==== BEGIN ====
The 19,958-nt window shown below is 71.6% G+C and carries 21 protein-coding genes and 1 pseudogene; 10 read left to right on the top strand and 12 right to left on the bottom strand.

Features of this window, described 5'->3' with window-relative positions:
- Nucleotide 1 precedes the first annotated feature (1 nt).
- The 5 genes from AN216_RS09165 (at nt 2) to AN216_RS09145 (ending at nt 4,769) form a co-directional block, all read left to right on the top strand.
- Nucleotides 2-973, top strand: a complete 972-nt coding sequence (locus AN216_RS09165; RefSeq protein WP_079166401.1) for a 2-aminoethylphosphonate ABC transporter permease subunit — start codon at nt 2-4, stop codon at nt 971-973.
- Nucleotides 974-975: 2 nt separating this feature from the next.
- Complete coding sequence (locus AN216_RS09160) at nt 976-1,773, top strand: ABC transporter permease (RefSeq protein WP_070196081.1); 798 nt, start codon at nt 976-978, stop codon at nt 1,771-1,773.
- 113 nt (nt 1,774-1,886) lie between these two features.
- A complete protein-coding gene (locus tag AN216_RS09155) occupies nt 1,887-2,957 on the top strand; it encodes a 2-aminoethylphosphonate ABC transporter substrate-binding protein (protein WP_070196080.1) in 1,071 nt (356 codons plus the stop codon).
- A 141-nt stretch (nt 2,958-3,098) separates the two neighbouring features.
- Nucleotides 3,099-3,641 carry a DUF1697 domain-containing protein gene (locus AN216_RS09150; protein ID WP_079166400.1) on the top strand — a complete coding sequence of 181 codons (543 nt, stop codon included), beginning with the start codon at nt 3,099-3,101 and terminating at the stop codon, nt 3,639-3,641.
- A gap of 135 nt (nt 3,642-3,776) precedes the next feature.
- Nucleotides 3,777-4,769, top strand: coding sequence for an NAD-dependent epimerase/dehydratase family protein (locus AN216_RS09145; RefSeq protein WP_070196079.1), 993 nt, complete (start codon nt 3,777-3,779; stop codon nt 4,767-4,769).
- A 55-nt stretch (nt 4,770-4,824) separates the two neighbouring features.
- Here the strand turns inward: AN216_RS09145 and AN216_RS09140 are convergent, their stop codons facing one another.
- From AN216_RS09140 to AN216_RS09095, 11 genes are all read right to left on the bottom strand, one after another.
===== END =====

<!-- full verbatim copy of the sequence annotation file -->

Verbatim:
The 19,958-nt window shown below is 71.6% G+C and carries 21 protein-coding genes and 1 pseudogene; 10 read left to right on the top strand and 12 right to left on the bottom strand.

Features of this window, described 5'->3' with window-relative positions:
- Nucleotide 1 precedes the first annotated feature (1 nt).
- The 5 genes from AN216_RS09165 (at nt 2) to AN216_RS09145 (ending at nt 4,769) form a co-directional block, all read left to right on the top strand.
- Nucleotides 2-973, top strand: a complete 972-nt coding sequence (locus AN216_RS09165; RefSeq protein WP_079166401.1) for a 2-aminoethylphosphonate ABC transporter permease subunit — start codon at nt 2-4, stop codon at nt 971-973.
- Nucleotides 974-975: 2 nt separating this feature from the next.
- Complete coding sequence (locus AN216_RS09160) at nt 976-1,773, top strand: ABC transporter permease (RefSeq protein WP_070196081.1); 798 nt, start codon at nt 976-978, stop codon at nt 1,771-1,773.
- 113 nt (nt 1,774-1,886) lie between these two features.
- A complete protein-coding gene (locus tag AN216_RS09155) occupies nt 1,887-2,957 on the top strand; it encodes a 2-aminoethylphosphonate ABC transporter substrate-binding protein (protein WP_070196080.1) in 1,071 nt (356 codons plus the stop codon).
- A 141-nt stretch (nt 2,958-3,098) separates the two neighbouring features.
- Nucleotides 3,099-3,641 carry a DUF1697 domain-containing protein gene (locus AN216_RS09150; protein ID WP_079166400.1) on the top strand — a complete coding sequence of 181 codons (543 nt, stop codon included), beginning with the start codon at nt 3,099-3,101 and terminating at the stop codon, nt 3,639-3,641.
- A gap of 135 nt (nt 3,642-3,776) precedes the next feature.
- Nucleotides 3,777-4,769, top strand: coding sequence for an NAD-dependent epimerase/dehydratase family protein (locus AN216_RS09145; RefSeq protein WP_070196079.1), 993 nt, complete (start codon nt 3,777-3,779; stop codon nt 4,767-4,769).
- A 55-nt stretch (nt 4,770-4,824) separates the two neighbouring features.
- Here the strand turns inward: AN216_RS09145 and AN216_RS09140 are convergent, their stop codons facing one another.
- From AN216_RS09140 to AN216_RS09095, 11 genes are all read right to left on the bottom strand, one after another.